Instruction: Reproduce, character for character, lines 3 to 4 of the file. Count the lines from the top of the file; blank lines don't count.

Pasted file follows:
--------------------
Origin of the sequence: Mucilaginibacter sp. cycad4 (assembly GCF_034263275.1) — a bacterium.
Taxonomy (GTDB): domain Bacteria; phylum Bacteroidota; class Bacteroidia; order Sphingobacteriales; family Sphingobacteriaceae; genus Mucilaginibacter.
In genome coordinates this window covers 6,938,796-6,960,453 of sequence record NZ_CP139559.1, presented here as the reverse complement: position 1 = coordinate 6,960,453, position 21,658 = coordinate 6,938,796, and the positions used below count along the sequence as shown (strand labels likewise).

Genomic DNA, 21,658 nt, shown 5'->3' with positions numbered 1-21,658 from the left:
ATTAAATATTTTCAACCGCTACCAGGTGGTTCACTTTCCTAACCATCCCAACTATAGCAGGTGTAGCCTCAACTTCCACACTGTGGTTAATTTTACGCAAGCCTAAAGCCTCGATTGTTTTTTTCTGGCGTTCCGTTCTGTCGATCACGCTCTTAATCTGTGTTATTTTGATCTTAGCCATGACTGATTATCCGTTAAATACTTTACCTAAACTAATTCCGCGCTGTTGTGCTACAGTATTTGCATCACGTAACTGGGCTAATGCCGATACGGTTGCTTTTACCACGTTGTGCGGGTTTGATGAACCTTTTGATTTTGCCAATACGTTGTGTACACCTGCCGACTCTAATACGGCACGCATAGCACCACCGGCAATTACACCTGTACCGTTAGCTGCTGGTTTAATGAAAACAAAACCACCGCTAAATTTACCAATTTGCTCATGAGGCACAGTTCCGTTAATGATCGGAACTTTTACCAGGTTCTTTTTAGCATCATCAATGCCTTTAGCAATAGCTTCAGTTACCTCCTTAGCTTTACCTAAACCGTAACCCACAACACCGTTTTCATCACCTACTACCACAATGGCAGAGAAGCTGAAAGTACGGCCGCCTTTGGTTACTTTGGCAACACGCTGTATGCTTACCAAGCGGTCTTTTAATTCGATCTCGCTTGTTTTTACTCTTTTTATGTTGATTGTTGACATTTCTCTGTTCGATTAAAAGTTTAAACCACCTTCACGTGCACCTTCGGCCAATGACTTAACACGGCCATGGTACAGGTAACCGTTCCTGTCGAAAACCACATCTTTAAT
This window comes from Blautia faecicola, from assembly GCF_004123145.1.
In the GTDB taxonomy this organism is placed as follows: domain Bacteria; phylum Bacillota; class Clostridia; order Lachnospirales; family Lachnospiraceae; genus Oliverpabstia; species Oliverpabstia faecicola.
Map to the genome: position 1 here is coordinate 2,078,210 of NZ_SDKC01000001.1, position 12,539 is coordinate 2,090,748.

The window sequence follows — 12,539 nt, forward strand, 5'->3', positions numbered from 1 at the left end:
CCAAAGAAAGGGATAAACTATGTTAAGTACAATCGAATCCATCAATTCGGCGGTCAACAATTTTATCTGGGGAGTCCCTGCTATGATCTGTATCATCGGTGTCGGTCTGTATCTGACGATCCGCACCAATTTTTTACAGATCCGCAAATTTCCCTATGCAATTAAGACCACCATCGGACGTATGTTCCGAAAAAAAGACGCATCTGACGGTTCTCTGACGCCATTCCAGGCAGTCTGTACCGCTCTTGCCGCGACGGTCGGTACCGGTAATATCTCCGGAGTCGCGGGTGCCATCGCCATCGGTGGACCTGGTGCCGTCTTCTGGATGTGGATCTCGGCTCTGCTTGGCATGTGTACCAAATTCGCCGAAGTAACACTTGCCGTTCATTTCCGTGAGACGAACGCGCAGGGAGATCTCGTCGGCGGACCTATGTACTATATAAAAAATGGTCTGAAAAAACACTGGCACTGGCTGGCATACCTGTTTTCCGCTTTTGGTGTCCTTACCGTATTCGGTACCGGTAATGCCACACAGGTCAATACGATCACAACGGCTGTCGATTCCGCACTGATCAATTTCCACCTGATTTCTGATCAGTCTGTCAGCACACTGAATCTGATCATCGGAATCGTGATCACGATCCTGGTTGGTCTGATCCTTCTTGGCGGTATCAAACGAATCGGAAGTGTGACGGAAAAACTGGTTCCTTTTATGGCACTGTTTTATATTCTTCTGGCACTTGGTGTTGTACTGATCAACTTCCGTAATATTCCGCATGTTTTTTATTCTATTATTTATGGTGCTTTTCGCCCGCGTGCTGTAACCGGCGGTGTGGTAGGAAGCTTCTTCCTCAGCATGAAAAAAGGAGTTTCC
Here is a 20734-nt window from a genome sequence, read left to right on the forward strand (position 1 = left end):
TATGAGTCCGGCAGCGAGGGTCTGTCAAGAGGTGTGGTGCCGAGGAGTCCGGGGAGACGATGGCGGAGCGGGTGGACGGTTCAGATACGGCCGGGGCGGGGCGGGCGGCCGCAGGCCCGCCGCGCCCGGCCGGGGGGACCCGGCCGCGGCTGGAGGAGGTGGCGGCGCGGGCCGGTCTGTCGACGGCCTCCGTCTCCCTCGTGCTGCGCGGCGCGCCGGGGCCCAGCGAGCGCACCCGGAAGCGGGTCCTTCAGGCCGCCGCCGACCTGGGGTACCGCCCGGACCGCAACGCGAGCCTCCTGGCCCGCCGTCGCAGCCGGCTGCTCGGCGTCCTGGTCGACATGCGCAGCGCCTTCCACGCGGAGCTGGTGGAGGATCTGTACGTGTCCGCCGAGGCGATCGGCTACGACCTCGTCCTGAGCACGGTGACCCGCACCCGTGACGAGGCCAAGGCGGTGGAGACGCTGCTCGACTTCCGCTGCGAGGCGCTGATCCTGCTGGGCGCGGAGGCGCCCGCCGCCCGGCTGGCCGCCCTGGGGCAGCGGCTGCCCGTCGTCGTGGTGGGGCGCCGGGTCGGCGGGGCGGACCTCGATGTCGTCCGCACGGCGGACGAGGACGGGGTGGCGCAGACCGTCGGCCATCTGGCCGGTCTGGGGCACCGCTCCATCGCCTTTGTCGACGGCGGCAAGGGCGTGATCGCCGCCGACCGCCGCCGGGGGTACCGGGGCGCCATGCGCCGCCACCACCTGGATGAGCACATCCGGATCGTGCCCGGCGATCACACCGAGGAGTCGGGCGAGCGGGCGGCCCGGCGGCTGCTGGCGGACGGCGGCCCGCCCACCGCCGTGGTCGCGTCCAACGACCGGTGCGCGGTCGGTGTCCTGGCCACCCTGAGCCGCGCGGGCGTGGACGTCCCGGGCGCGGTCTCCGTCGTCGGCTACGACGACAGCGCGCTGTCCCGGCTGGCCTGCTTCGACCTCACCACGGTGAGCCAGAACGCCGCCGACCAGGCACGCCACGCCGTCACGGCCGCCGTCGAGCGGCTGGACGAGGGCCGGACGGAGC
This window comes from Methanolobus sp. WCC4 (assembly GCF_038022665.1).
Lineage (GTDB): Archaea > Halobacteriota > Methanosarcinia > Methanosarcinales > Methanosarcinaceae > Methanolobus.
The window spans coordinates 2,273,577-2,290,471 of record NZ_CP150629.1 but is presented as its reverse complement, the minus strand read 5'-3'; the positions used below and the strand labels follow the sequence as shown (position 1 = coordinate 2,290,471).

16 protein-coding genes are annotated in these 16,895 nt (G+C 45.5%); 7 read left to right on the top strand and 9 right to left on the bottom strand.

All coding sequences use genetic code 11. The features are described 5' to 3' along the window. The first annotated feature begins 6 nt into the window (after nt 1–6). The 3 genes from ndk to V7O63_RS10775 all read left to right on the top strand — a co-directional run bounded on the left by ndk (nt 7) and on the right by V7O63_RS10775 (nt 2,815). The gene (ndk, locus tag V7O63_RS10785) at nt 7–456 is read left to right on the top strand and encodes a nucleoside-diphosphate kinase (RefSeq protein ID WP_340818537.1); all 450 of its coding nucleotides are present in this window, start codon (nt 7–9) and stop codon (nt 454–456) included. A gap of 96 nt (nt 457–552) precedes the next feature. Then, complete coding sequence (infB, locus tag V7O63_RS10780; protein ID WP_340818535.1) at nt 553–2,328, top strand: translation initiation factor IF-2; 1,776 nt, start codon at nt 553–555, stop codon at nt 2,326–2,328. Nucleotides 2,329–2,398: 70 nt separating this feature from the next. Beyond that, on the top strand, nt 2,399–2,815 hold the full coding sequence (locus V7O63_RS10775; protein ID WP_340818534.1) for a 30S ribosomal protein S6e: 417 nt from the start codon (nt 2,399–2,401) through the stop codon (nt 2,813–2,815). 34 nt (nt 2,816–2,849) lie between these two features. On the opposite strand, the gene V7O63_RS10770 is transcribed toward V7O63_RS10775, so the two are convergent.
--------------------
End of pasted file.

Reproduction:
In genome coordinates this window covers 6,938,796-6,960,453 of sequence record NZ_CP139559.1, presented here as the reverse complement: position 1 = coordinate 6,960,453, position 21,658 = coordinate 6,938,796, and the positions used below count along the sequence as shown (strand labels likewise).

Genomic DNA, 21,658 nt, shown 5'->3' with positions numbered 1-21,658 from the left: